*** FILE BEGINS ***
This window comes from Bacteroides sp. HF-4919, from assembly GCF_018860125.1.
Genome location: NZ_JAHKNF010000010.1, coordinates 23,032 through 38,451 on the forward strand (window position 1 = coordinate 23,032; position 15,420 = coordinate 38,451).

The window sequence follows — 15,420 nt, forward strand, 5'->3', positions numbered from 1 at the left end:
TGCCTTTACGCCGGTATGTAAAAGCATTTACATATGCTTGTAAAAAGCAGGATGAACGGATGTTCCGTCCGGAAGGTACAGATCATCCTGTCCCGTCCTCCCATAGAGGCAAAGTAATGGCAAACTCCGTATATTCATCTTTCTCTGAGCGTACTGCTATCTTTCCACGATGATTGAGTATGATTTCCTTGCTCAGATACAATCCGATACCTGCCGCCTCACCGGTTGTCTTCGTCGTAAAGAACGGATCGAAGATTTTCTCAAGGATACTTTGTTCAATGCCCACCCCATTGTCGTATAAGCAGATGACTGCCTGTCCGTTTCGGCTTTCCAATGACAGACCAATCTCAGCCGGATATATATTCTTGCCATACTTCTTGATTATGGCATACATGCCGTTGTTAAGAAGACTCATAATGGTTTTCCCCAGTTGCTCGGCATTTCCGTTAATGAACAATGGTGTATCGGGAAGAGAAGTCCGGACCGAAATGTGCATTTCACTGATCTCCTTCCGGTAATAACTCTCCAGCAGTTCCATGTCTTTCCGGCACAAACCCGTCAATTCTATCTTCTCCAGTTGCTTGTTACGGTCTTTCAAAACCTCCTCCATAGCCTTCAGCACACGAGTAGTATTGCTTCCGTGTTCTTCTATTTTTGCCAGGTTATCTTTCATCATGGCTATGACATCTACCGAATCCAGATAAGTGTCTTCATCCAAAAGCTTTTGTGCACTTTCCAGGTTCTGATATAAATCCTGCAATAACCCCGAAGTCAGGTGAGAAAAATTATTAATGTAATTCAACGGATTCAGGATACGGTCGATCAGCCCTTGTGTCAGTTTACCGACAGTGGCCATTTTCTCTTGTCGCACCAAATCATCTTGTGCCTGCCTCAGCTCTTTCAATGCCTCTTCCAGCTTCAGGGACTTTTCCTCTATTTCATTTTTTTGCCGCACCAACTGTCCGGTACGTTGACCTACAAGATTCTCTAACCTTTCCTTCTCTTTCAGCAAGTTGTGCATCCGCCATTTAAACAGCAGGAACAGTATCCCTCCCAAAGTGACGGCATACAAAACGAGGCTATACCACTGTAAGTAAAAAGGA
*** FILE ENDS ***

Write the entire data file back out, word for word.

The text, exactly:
This window comes from Bacteroides sp. HF-4919, from assembly GCF_018860125.1.
Genome location: NZ_JAHKNF010000010.1, coordinates 23,032 through 38,451 on the forward strand (window position 1 = coordinate 23,032; position 15,420 = coordinate 38,451).

The window sequence follows — 15,420 nt, forward strand, 5'->3', positions numbered from 1 at the left end:
TGCCTTTACGCCGGTATGTAAAAGCATTTACATATGCTTGTAAAAAGCAGGATGAACGGATGTTCCGTCCGGAAGGTACAGATCATCCTGTCCCGTCCTCCCATAGAGGCAAAGTAATGGCAAACTCCGTATATTCATCTTTCTCTGAGCGTACTGCTATCTTTCCACGATGATTGAGTATGATTTCCTTGCTCAGATACAATCCGATACCTGCCGCCTCACCGGTTGTCTTCGTCGTAAAGAACGGATCGAAGATTTTCTCAAGGATACTTTGTTCAATGCCCACCCCATTGTCGTATAAGCAGATGACTGCCTGTCCGTTTCGGCTTTCCAATGACAGACCAATCTCAGCCGGATATATATTCTTGCCATACTTCTTGATTATGGCATACATGCCGTTGTTAAGAAGACTCATAATGGTTTTCCCCAGTTGCTCGGCATTTCCGTTAATGAACAATGGTGTATCGGGAAGAGAAGTCCGGACCGAAATGTGCATTTCACTGATCTCCTTCCGGTAATAACTCTCCAGCAGTTCCATGTCTTTCCGGCACAAACCCGTCAATTCTATCTTCTCCAGTTGCTTGTTACGGTCTTTCAAAACCTCCTCCATAGCCTTCAGCACACGAGTAGTATTGCTTCCGTGTTCTTCTATTTTTGCCAGGTTATCTTTCATCATGGCTATGACATCTACCGAATCCAGATAAGTGTCTTCATCCAAAAGCTTTTGTGCACTTTCCAGGTTCTGATATAAATCCTGCAATAACCCCGAAGTCAGGTGAGAAAAATTATTAATGTAATTCAACGGATTCAGGATACGGTCGATCAGCCCTTGTGTCAGTTTACCGACAGTGGCCATTTTCTCTTGTCGCACCAAATCATCTTGTGCCTGCCTCAGCTCTTTCAATGCCTCTTCCAGCTTCAGGGACTTTTCCTCTATTTCATTTTTTTGCCGCACCAACTGTCCGGTACGTTGACCTACAAGATTCTCTAACCTTTCCTTCTCTTTCAGCAAGTTGTGCATCCGCCATTTAAACAGCAGGAACAGTATCCCTCCCAAAGTGACGGCATACAAAACGAGGCTATACCACTGTAAGTAAAAAGGA